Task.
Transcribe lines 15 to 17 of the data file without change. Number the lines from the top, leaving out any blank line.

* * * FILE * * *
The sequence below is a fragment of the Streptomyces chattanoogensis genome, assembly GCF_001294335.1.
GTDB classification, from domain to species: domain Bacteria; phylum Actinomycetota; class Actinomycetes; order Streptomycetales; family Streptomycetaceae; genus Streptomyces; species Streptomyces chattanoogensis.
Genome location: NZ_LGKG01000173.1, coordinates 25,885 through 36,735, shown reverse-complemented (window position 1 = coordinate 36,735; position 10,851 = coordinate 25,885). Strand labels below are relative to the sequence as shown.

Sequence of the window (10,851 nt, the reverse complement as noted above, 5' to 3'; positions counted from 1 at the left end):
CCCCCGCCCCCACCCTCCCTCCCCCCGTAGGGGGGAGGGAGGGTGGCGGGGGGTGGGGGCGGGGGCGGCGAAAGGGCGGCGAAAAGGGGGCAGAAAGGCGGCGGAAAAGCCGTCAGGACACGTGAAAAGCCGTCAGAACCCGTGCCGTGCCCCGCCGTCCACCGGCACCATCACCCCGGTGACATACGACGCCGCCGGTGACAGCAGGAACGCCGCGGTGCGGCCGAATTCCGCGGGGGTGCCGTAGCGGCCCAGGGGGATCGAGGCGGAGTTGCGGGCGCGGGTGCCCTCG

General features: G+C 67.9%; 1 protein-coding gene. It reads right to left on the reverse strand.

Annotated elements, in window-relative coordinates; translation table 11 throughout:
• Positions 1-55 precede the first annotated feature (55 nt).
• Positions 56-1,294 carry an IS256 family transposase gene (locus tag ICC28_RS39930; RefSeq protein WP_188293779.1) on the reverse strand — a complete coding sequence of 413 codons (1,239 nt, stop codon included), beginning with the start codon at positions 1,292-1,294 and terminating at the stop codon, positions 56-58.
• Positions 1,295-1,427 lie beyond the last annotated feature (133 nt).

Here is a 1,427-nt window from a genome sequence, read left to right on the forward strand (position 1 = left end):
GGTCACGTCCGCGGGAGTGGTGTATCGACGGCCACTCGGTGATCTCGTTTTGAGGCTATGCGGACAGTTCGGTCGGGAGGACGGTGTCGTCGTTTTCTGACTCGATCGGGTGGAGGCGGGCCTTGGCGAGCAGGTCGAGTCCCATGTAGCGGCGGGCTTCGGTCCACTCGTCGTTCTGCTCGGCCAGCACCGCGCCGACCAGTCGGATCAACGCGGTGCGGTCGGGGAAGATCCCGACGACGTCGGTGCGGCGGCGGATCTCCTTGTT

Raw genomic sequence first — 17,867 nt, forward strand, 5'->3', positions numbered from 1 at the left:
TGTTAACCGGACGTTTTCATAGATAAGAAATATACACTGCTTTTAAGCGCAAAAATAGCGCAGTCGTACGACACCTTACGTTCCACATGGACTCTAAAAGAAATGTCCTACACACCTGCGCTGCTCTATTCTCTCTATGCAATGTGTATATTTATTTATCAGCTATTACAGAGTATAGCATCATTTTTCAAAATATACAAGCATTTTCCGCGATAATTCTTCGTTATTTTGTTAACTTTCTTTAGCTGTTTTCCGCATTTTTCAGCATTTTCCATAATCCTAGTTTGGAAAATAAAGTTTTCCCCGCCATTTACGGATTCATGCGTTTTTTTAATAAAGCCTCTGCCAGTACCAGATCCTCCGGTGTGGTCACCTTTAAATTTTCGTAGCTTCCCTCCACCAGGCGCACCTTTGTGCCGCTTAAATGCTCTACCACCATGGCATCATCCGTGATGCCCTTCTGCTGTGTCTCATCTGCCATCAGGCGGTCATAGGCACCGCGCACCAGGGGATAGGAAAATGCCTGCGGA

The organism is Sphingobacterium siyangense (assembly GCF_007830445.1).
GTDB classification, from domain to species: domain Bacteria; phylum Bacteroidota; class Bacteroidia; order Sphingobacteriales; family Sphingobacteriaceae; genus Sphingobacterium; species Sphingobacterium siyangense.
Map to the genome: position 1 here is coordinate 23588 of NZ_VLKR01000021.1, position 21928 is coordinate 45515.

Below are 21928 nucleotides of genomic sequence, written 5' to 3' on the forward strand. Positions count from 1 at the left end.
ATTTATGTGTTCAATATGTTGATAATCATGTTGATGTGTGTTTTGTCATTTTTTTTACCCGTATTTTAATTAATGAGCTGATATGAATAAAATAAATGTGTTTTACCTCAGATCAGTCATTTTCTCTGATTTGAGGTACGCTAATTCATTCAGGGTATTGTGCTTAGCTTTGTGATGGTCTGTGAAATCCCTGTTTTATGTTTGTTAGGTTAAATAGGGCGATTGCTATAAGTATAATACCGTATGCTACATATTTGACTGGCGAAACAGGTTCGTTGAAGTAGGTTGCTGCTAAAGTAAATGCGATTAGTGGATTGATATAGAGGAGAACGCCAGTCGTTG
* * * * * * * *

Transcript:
The organism is Sphingobacterium siyangense (assembly GCF_007830445.1).
GTDB classification, from domain to species: domain Bacteria; phylum Bacteroidota; class Bacteroidia; order Sphingobacteriales; family Sphingobacteriaceae; genus Sphingobacterium; species Sphingobacterium siyangense.
Map to the genome: position 1 here is coordinate 23588 of NZ_VLKR01000021.1, position 21928 is coordinate 45515.